I am going to continue today with some thoughts from my Bible readings. This morning I read Revelation 6 (don’t even ask why yesterday was Corinthians but today was Revelation). In the previous chapter we read about a scroll sealed with seven seals that was in the right hand of God. A loud voice called out to inquire who was worthy to open it and only one was found. The Lamb (Jesus Christ) was the only one worth of the task. He took the scroll and was praised by every creature in heaven as they proclaimed “Blessing and honor and glory and power be to Him who sits on the throne, and to the Lamb, forever and ever!”
The sixth chapter describes the opening of the first six seals. My attention was grabbed by the fifth seal. Verses nine to eleven read:
When He opened the fifth seal, I saw under the altar the souls of those who had been slain for the Word of God and for the testimony which they held. And they cried out with a loud voice, saying, “How long, O Lord, holy and true, until You judge and avenge our blood on those who dwell on the earth?” Then a white robe was given to each of them; and it was said to them that they should rest a little while longer, until both the number of their fellow servants and their brethren, who would be killed as they were was completed.
This passage describes those who have had the honor of suffering and dying for their faith crying out to God, asking how much longer they will have to wait until God judges those who killed them and how long before He avenges their blood. They are told that they must wait just a little while longer. I would like to make several observations about this passage.
Under the altar
The souls of the martyrs, who had been slain for believing in God’s Word and for holding fast to their testimonies, were under the altar. This seems to parallel the sacrifices of the Old Testament where blood of the sacrificial animals was poured onto the base of the altar.
Judgment and Vengeance
As I read this passage which describes the end of the world, I was reminded of a passage that occurred at the beginning of the history of the world. In Genesis 2:18 we read “The Lord God said, ‘It is not good for man to be alone; I will make a helper comparable to him.’” The parallel between these two passages is that they both speak of imperfection in a perfect world. In Genesis we see that even in a perfect world God decreed that it was not good for man to be alone. In Revelation we see the martyrs, who are already in paradise, free from sin and corruption, asking God when He will avenge their blood. This shows that God’s justice is perfect, holy, complete. God’s justice extends beyond the petty, prideful arguments you and I tend to be embroiled in. God’s anger and justice are always holy – never swayed by circumstance or emotion. The martyrs, having been perfected in heaven, are crying out to God to ask how much longer they will have to wait for the perfect fulfillment of God’s justice. The imperfection of those waiting to be judged clashes with the perfection they experience before God’s throne. Their cries are just. They are not chastised for their request – rather they are told to wait patiently until the time God has decreed.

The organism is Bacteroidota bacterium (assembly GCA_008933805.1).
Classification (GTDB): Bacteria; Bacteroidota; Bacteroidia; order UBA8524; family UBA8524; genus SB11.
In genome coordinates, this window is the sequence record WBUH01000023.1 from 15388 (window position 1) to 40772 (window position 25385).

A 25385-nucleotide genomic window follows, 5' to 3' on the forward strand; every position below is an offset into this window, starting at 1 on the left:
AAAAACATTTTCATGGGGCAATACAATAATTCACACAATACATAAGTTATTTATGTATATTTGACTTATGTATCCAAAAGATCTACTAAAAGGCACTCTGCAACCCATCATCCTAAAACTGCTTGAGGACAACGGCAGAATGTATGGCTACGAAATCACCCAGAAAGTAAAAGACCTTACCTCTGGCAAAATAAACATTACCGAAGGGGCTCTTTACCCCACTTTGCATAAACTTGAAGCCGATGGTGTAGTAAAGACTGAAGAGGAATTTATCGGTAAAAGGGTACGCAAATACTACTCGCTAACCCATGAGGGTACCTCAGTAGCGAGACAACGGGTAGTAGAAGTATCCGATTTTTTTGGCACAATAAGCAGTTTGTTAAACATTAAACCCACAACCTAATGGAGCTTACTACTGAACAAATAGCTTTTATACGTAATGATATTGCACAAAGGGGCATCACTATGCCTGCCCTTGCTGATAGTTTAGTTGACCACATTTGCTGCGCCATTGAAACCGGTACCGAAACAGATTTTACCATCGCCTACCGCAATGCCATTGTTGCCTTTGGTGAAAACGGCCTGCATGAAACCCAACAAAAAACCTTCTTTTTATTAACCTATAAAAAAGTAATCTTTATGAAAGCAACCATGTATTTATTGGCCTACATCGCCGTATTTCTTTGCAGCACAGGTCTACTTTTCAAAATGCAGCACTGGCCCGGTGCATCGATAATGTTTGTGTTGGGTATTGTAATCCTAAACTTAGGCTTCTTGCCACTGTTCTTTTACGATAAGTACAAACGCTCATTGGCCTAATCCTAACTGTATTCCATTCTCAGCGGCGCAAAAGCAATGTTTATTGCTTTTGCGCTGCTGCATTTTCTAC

The current state of the world is unnatural. The world was created to be a perfect, sinless expression of God’s wisdom and majesty. Everything was created to perfectly bring glory to God. Yet man sinned and destroyed the perfection of the world. Since that time, as we read in Romans 8, “creation groans and labors with birth pangs.” As a woman groans in agony as she prepares to bring her child into this world, so the whole earth groans in anticipation of the destiny it longs to have fulfilled. The earth’s current condition is temporary. The earth cries out wondering how much longer it will be before God returns to deliver it from imperfection. In the same way the martyrs cry out to God asking how long He will allow their blood to remain unavenged.
It seems life is mostly waiting. Anything worth having or experiencing is worth waiting for. How much more will the new heaven and the new earth be worth waiting for?
White robes are mentioned many times in Revelation as symbols of purity and blessedness. We are told that all the saints that overcome will be dressed in white; the Laodiceans are told to wear white clothes to cover their shameful nakedness; the twenty four elders wear white; and so on. In this passage we see that the martyrs are given white robes to wear. As part of their reward for enduring shame, torture and death for the sake of their faith, they are given a white robe, symbolic of their special status as martyrs.
Until the number
This sentence surprised me. “…it was said to them that they should rest a little while longer, until both the number of their fellow servants and their brethren, who would be killed as they were was completed.” God has ordained that the history of the world will not end until a certain number of His servants have shed their blood for their faith. In that sense, the days of the earth are measured in the faithfulness of the saints for their Lord. However strange it may seem, God requires that many of His people pay the ultimate sacrifice for what they believe. These people will receive special honor in His kingdom based on the special privilege of dying for the One who died for them.
You could almost deduce from this passage that it would be wrong to pray for the deliverance of those who undergo persecution. After all, wouldn’t praying for the deliverance of the persecuted amount to praying against the Lord’s return? When we pray for the Lord to come quickly, are we not asking for the blood of the martyrs to be poured out?
Obviously this is not the case, yet sometimes God’s will for us seems awfully confusing. Yet I trust that His infinite wisdom far surpasses my limited, sinful wisdom. For today I will leave it at that!